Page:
Doctors group voices support for school recess

Jan. 6, 2013
American Academy of Pediatrics says regular recess is essential for students' well-being.

Both recess and physical education should be provided daily to school children, the American Academy of Pediatrics says in a new policy statement. In addition, the group says, schools should not take recess away from students for academic or punitive reasons.

"Recess is a necessary break in the day for optimizing a child's social, emotional, physical, and cognitive development," the academy states. "In essence, recess should be considered a child's personal time."

The academy's policy statement on recess, "The Crucial Role of Recess in Schools," has been published in the January 2013 issue of Pediatrics.

In its support of school recess, the academy notes that some schools have reduced the time devoted to recess to provide more time for academic subjects. It also notes that time for recess decreases as a child ages and is less available to children of lower socioeconomic status and in the urban setting.

"Recess represents an essential, planned respite from rigorous cognitive tasks," the academy says. "It affords a time to rest, play, imagine, think, move, and socialize. After recess, for children or after a corresponding break time for adolescents, students are more attentive and better able to perform cognitively. In addition, recess helps young children to develop social skills that are otherwise not acquired in the more structured classroom environment."

The benefits of recess apply equally to adolescents and to younger students, the academy asserts.

The academy acknowledges that offering regular recess periods may pose security problems for schools, but argues that safety concerns should not be a reason for discontinuing recess.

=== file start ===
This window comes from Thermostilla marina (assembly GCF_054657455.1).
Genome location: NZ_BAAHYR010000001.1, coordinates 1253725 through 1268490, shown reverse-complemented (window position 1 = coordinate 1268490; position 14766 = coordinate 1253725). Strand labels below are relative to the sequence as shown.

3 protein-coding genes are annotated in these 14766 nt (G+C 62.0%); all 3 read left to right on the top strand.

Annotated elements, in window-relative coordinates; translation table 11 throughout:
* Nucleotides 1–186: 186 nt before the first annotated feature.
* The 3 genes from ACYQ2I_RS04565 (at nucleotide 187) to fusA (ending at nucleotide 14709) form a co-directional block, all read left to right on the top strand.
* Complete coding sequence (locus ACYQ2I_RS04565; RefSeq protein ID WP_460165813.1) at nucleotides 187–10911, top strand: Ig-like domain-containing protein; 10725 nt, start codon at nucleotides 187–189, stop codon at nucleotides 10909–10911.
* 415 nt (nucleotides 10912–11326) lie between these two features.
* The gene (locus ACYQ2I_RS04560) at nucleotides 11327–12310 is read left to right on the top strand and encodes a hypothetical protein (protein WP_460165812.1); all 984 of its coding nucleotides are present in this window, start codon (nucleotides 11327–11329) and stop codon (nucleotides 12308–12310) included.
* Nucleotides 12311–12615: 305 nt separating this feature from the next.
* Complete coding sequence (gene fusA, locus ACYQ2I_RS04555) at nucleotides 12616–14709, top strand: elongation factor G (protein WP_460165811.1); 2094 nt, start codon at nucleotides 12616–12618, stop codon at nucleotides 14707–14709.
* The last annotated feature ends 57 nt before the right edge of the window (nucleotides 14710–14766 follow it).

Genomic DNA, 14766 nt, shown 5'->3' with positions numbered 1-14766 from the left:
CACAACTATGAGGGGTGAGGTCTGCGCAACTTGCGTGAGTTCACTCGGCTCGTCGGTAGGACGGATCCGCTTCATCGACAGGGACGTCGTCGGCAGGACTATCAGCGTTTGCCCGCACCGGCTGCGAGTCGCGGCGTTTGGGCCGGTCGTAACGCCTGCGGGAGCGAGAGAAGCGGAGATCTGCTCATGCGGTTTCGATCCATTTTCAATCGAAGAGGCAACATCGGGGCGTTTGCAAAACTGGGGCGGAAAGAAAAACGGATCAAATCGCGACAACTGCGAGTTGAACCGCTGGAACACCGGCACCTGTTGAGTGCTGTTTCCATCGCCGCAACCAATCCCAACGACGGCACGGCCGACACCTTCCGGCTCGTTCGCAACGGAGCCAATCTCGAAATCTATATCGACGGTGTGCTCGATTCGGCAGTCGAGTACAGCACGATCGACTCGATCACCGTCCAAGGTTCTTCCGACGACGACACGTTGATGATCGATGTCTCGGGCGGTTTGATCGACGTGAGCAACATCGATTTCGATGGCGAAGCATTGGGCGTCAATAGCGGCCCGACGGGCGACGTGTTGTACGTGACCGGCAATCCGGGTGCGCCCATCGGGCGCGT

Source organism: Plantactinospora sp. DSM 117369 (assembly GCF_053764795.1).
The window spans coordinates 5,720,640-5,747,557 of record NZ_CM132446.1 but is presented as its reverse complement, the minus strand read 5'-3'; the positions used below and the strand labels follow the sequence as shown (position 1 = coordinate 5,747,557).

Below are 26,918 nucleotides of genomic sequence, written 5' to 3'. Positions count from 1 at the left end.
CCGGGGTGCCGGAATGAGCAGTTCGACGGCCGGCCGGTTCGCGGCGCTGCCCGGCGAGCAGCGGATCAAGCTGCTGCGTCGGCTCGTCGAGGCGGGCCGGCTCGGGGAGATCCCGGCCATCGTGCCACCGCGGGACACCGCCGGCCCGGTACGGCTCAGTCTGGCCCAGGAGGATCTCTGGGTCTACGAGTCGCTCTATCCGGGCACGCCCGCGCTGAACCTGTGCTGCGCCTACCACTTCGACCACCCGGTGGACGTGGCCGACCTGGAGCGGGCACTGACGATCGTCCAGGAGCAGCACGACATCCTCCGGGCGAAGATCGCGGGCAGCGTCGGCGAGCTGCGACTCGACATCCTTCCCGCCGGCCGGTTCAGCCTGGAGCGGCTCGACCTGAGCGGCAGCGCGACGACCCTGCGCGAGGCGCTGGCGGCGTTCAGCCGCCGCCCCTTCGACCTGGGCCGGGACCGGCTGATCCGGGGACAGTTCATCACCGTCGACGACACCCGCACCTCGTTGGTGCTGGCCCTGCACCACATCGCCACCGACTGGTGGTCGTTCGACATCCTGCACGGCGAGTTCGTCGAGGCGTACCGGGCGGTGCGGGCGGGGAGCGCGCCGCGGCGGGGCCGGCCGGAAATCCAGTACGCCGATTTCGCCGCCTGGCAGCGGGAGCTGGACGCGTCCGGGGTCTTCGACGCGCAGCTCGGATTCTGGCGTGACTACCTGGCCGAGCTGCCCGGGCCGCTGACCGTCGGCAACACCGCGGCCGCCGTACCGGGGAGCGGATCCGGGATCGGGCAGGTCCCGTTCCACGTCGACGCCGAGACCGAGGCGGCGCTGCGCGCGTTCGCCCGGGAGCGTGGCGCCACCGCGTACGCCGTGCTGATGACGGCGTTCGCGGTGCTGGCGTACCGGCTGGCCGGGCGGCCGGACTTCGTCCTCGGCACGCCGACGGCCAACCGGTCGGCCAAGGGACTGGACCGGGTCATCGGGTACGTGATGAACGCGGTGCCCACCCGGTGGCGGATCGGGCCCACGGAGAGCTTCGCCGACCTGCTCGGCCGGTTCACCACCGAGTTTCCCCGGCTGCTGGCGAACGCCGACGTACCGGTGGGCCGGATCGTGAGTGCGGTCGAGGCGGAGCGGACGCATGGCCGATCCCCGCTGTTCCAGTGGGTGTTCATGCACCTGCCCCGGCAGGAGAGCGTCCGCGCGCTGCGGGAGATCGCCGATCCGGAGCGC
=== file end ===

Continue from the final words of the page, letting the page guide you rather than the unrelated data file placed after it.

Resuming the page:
"There are measures schools can take to address these concerns and protect children, while still preserving play during recess," the academy says.

For instance, school should provide adequate supervision of recess by qualified adults who can intervene if trouble arises; schools also should have a clear policy in place to prevent bullying or aggressive behavior, the academy recommends.

Some schools have begun to impose more structure to their recess periods, in which trained adults lead students in games and activities. The academy says schools that take this route should do be aware of possible pitfalls: "In designing a structured recess, (schools) will sacrifice the notion of recess as an unstructured but supervised break that belongs to the child; that is, a time for the child to make a personal choice between sedentary, physical, creative, or social options."

Another potential problem may arise if schools view structured recess as a replacement for physical education classes.

"The replacement of physical education by recess threatens students' instruction in and acquisition of new motor skills, exploration of sports and rules, and a concept of lifelong physical fitness," the academy says. "...The potential benefits of mandatory participation of all children in a purely structured recess must be weighed against the potential social and emotional trade-off of limiting acquisition of important developmental skills."

About the Author

Mike Kennedy | Senior Editor

Mike Kennedy, senior editor, has written for AS&U on a wide range of educational issues since 1999.

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